How to Ensure a High Level of Uptime on FME Flow Hosted

Liz Sanderson
Liz Sanderson
  • Updated

FME Version

  • FME 2023.0


FME Flow Hosted (formerly FME Cloud) has tooling built into it to allow you to deliver a high level of uptime. There are also behaviors you can adopt to ensure if there is an issue, you have the best chance of that issue being resolved (either by Safe Software or yourself).

Configure Monitoring and Alerts

FME Flow Hosted comes with a comprehensive set of monitoring tools that enables you to monitor the response time, server load, network throughput, number of FME Flow (formerly FME Server) Engines, memory usage, and disk usage. For each metric, you can configure alerts to be sent to one or more emails, URLs, or Slack channels. 

Thresholds can be configured to tailor when the alerts are sent.


Memory utilization depends on the specific workspaces you run on your FME Flow Hosted instance. As a start, you could set up your instance to trigger an alert if memory utilization exceeds 85% for longer than 30 minutes. Setting up memory alerts will require some experience with the workspaces you are running.

Server Load

To correctly interpret the server load and to set a sufficient threshold for your alarm, it is important to understand the server load metric and its implications regarding the number of cores of your FME Flow Hosted instance.
A load of 1.0 means 100% utilization of 1 core. The FME Flow Hosted Standard instances come with 2 cores, and therefore a load of 2.0 indicates full utilization of the 2 cores. For alerts, we recommend starting with a threshold of around 70% utilization for a duration of more than 30 minutes. So let’s say you recently increased the engine count on your Standard instance and want to make sure your FME Flow Hosted instance can handle it. You would set your alert threshold to 1.4 (2*0.7).


When your instance runs out of primary disk space, FME Flow will become unresponsive and often won’t be able to recover without rolling back to a previous backup. That’s why the primary disk usage alert (90% usage over 10 minutes) is crucial for high uptime and is enabled for your instances by default. We also highly recommend storing any data provided by users that does not necessarily need to persist on the temporary disk and not on the primary disk. The temporary disk will be purged after every reboot and is also more flexible in resizing.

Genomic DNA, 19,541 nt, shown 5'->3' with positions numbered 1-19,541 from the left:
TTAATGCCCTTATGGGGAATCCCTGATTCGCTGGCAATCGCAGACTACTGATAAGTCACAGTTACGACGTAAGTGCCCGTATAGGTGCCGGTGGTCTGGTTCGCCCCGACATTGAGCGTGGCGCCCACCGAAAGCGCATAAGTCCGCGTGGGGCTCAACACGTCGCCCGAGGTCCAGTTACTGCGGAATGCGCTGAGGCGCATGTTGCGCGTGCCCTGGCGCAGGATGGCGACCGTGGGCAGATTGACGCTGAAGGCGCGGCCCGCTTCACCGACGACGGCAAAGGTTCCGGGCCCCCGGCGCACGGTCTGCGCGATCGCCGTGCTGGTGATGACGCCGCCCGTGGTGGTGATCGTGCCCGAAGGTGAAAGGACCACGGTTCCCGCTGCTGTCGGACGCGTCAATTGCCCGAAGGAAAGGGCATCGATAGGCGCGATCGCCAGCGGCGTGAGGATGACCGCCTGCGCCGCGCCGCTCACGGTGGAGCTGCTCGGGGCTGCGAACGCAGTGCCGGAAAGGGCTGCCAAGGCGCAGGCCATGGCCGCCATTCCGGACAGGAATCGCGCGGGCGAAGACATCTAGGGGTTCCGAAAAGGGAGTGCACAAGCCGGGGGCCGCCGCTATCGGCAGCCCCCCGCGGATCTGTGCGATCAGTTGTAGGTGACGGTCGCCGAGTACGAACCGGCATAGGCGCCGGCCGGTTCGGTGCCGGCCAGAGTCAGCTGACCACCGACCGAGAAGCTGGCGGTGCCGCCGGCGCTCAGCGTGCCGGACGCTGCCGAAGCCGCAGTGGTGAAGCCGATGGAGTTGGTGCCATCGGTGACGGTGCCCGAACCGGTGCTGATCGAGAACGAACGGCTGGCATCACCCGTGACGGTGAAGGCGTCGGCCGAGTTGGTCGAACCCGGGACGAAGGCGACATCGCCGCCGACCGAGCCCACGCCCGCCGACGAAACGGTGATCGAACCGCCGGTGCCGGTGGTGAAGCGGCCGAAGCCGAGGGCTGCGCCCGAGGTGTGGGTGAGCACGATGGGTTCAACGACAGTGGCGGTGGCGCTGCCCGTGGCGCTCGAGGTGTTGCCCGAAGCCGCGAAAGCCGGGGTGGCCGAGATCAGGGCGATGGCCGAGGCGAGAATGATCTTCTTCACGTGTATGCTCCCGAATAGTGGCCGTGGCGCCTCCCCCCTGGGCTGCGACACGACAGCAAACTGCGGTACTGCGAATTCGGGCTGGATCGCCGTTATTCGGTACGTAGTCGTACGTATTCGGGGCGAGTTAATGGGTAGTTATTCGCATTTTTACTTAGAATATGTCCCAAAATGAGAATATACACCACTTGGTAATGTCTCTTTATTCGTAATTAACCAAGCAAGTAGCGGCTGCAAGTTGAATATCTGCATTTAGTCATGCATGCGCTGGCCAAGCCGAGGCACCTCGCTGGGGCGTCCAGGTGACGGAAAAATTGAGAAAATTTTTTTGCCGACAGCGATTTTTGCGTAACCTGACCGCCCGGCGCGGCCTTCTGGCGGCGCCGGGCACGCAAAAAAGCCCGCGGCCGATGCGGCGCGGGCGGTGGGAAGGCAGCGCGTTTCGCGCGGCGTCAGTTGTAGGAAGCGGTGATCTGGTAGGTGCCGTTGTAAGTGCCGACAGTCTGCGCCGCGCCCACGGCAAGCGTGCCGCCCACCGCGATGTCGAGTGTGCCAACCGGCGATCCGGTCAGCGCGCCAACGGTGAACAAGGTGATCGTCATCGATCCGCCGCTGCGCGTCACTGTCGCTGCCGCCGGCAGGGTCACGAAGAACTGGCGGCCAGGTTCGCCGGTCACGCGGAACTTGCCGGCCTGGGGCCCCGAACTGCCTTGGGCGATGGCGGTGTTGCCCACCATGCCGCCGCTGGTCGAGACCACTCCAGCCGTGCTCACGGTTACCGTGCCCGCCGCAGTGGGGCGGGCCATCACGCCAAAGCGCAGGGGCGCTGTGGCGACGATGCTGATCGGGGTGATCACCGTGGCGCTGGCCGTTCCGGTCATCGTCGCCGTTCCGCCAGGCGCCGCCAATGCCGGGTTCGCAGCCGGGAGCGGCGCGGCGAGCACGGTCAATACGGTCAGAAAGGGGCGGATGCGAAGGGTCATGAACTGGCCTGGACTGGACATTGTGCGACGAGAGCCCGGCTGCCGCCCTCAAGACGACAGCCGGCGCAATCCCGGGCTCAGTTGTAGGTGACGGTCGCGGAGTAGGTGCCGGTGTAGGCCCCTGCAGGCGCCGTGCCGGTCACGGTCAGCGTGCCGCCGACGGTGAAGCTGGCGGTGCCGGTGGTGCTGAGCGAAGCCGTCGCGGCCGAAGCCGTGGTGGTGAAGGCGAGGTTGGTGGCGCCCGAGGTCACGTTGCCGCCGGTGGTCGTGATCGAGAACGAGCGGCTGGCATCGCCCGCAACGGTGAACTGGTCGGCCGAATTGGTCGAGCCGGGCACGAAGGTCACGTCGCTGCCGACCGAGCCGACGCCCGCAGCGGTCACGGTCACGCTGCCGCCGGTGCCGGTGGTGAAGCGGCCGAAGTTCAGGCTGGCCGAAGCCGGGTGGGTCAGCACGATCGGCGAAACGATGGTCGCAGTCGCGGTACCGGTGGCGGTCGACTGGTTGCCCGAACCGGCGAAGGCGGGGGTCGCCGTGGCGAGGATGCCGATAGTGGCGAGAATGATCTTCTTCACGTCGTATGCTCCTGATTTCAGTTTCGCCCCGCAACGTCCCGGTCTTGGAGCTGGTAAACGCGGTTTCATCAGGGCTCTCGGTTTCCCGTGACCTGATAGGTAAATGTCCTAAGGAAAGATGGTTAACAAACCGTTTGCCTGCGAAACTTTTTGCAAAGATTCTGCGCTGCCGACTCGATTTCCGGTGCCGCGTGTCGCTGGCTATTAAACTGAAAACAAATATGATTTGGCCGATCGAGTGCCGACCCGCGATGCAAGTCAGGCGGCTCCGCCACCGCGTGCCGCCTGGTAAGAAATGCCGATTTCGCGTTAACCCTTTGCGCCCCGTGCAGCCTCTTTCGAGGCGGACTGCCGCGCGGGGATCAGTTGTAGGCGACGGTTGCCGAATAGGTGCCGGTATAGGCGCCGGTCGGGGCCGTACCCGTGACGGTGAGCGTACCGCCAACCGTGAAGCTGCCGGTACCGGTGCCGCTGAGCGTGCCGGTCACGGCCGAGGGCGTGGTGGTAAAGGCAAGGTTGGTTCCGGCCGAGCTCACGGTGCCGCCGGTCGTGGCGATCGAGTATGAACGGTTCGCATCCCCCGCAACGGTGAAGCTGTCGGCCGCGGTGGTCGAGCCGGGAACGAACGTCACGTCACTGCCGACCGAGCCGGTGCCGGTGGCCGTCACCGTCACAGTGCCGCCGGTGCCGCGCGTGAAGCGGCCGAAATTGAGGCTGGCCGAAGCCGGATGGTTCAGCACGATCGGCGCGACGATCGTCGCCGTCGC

Another very useful tool to prevent running out of disk space is the FME Flow System Cleanup.

Response Time

The response time metric is the final indicator that something is wrong with your instance and that the web user interface might not be accessible for users. If you didn’t disable the default alerts during the launch process, your instance would trigger an alert when the response time is higher than 500 ms for more than 10 minutes or if the server is unresponsive at all. Ideally, you would receive alerts for either high memory, server load, or a low disk space alert before you receive an alert for a high response time or an unresponsive server because often, the high response time or not reporting metrics at all is a result of these conditions.

The better your alerting and notifications, the faster you will be able to respond to any issues.

Read more about how to configure alerts.

Set Emergency Contact

If you are running any workflows in production on FME Flow Hosted, we strongly suggest that you set an Emergency Contact. If this is not set and there are multiple users on the account, it might be unclear who we should contact in the event of an issue. We will not SSH onto the instance to fix an issue without your permission, so if we can't get in touch with you, then this may have a large impact on how fast we can resolve issues for you.


Ensure your instance is optimized for your workflows and secure.

Don’t Under Provision the Instance

When an FME Flow instance experiences downtime, 9/10 times, it is caused by provisioning an instance that is too small to handle the workflows.

Once you have the FME Flow configured, review the metrics for your instance to make sure it is correctly sized.

Fast Recovery

Configure Backups

Backups are key to delivering a high level of uptime as they allow you to roll back in minutes to a previous snapshot of the instance.

For every FME Flow you launch on FME Flow Hosted, you can configure the number of backups to store. We back up FME Flow every 24 hours and at other predefined events (e.g. Pause Instance, Resize Instance, Modify Disk Size).
You can configure a minimum of two backups and a maximum of 10 backups. Once the configured limit is reached, the oldest backup is deleted automatically. Storing more backups will cost more money, but it will mean you can roll back to an older snapshot of your instance.

If there is an issue with your instance, or you accidentally delete some data on the FME Flow, you can follow the steps here to roll back. By rolling back, you will lose all of the data on the current running FME Flow, and the data and configuration at the time of the backup will be restored.

Take a Snapshot When You Hit a Milestone

A snapshot is simply a backup that is never deleted automatically. These can also be useful in ensuring a high uptime by providing a reliable configuration to roll back to.

For example, you may set up an FME Flow ready for production on the 1st of June, 2023. You then take a snapshot of that instance. FME Flow is in use for 3 months, and then errors start happening with FME Flow. Eventually, it is identified an FME Flow admin has deleted some security permissions. Rather than figuring out which backup to roll back to, you can just roll back to the snapshot.

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